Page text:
© 2017 Keyvan Golestaneh

The Spectrum Of Bodywork

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Most of us have heard of massage, physical therapy and chiropractors, but not other therapeutic methods such as others like Cranial-sacral, Structural therapy. Massage comes in many different styles, from well-known Swedish, Sports and Thai massage to lesser known systems like neuromuscular. Osteopathy and Chiropractic are similar in many ways. Chiropractor generally works on the… Continue Reading

To Supplement, or not to Supplement?

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Yes, in some cases, but in many cases, no. There is no definitive answer, because each person is different with different needs. In general, clinical evidence shows that it’s best to get your nutritional needs from the food you eat. Health and nutritional supplements have skyrocketed in popularity. The variety of available products and contradictory… Continue Reading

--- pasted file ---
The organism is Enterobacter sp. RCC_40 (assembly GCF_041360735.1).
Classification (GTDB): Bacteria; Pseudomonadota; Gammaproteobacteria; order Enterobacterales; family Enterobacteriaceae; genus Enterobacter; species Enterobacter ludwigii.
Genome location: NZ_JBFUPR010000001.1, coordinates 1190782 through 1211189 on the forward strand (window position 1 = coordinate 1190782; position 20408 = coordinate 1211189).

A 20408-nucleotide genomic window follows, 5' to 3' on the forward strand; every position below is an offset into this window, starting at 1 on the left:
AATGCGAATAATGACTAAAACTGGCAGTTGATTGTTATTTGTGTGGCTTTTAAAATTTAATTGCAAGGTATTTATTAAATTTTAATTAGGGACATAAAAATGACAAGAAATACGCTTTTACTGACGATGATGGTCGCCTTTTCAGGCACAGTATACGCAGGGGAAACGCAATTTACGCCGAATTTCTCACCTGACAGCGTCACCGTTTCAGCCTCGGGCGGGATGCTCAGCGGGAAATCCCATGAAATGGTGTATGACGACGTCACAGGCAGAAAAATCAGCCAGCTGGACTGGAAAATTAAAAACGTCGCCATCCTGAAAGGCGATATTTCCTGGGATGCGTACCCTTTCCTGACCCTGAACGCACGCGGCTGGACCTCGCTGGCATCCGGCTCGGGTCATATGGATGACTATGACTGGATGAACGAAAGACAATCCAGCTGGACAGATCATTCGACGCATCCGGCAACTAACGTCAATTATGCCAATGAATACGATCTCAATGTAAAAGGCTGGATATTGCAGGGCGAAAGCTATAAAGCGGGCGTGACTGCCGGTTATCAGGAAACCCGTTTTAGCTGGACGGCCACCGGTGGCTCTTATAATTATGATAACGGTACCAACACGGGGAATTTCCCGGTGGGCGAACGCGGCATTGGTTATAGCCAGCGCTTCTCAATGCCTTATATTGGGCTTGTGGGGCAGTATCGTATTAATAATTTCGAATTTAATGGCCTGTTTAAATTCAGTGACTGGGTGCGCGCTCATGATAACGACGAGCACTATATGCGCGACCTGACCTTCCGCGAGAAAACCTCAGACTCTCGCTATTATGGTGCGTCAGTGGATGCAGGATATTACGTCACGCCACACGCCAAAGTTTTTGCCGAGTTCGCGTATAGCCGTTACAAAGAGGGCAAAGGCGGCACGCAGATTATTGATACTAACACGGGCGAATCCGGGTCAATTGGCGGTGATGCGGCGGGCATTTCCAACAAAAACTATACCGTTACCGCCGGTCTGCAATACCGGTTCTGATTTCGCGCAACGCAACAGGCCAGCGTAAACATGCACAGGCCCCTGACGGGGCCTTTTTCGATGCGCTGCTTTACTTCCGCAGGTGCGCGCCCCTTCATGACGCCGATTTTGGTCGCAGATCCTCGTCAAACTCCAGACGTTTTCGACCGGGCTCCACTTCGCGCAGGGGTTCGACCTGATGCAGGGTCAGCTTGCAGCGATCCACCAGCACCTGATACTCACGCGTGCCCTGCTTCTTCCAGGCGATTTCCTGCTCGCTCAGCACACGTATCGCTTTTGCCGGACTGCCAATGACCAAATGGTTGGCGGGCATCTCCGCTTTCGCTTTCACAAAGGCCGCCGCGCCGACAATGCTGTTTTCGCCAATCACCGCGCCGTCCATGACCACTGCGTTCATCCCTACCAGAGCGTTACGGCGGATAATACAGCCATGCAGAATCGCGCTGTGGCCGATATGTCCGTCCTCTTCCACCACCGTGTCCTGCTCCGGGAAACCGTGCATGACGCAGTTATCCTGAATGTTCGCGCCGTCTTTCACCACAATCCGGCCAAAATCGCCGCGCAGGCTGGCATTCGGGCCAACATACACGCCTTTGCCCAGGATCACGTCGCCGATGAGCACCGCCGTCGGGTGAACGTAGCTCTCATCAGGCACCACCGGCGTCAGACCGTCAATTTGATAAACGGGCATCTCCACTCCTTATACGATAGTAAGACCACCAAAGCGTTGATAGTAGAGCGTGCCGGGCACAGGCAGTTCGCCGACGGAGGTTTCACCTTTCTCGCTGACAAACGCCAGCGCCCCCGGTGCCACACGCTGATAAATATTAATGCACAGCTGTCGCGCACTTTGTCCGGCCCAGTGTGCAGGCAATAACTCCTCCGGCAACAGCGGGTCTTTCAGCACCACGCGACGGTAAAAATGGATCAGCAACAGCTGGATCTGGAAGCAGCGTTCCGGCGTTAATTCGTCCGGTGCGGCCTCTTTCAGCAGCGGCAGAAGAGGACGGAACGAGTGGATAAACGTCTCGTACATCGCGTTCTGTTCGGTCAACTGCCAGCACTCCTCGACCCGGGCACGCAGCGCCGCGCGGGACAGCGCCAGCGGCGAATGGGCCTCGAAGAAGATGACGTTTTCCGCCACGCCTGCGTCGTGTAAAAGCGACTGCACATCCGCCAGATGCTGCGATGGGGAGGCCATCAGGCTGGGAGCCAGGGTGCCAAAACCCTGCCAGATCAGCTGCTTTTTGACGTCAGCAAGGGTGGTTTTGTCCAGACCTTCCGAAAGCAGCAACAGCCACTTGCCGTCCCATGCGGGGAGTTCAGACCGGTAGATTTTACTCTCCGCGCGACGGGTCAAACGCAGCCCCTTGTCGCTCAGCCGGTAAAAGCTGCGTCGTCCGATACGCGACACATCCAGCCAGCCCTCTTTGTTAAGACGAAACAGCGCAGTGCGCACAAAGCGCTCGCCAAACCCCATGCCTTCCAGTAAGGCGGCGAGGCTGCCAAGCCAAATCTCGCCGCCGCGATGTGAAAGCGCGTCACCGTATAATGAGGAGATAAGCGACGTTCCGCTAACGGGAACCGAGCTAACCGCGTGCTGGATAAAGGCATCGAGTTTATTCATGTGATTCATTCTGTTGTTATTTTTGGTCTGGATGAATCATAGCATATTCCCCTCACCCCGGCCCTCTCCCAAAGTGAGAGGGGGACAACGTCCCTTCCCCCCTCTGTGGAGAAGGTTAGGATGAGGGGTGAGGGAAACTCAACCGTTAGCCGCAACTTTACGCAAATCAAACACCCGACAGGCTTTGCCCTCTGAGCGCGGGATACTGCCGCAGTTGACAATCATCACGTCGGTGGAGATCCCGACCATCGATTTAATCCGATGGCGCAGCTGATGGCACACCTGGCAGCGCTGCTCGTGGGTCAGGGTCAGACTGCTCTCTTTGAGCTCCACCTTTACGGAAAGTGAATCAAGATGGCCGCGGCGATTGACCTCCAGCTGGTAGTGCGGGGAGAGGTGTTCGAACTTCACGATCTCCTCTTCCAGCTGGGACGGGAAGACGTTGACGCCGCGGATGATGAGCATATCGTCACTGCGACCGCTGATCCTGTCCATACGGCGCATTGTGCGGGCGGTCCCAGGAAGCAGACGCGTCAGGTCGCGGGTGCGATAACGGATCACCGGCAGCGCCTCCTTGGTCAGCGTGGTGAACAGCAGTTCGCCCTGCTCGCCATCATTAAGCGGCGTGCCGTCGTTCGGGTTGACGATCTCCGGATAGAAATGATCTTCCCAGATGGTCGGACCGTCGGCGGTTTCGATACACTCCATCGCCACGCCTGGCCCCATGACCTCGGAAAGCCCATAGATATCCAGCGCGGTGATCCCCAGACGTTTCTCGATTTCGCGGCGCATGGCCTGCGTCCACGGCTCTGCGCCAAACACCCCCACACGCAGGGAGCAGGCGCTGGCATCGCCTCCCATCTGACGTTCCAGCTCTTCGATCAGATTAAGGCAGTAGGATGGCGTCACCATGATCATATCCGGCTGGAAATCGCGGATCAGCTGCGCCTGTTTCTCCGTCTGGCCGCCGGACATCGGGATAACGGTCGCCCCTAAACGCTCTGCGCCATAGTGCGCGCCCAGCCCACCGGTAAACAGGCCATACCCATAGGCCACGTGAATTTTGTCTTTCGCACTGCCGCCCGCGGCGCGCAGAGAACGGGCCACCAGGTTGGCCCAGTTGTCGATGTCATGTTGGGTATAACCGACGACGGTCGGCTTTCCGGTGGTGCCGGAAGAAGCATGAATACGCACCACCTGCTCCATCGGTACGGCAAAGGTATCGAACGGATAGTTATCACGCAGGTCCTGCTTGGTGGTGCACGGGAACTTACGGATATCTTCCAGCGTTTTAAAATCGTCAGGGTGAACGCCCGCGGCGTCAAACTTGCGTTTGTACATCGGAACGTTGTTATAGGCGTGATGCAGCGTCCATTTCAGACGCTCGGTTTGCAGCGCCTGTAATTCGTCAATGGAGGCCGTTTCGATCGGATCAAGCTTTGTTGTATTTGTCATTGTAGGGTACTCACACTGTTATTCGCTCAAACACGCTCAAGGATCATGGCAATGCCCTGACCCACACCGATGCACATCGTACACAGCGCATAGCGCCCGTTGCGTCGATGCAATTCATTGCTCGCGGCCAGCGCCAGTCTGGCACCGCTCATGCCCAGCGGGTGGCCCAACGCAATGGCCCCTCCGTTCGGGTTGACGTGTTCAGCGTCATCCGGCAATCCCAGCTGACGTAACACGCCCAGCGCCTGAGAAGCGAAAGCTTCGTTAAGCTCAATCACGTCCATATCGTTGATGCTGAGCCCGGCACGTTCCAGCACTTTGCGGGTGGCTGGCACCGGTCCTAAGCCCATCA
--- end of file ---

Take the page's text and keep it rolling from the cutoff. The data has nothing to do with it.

10 Health and Medical Myths

10 Health and Medical Myths

A myth develops when an idea or ethos is assumed to be “natural” or the way things are. It’s a way of naturalizing something that is not. Society and culture are built on our ability to create myths. It creates a consensus reality. Myths aren’t just about gods and goddesses. It’s not only the ancient Greeks and Romans, or tribal cultures in the Amazon that live by myths, all societies do. They are presuppositions we have which we take for granted as given.

Unfortunately what we assume to be true isn’t always the case. Instead of unquestionably believing something, it’s better to look at the evidence, to uncover the truth. We can go our whole life acting on assumptions that are wrong and suffer because of it. A good example of going beyond accepted knowledge is “Freakonomics” (S. Levitt & S. Dubner). The authors took commonly accepted truths and overturned them by researching the facts and uncovering the evidence.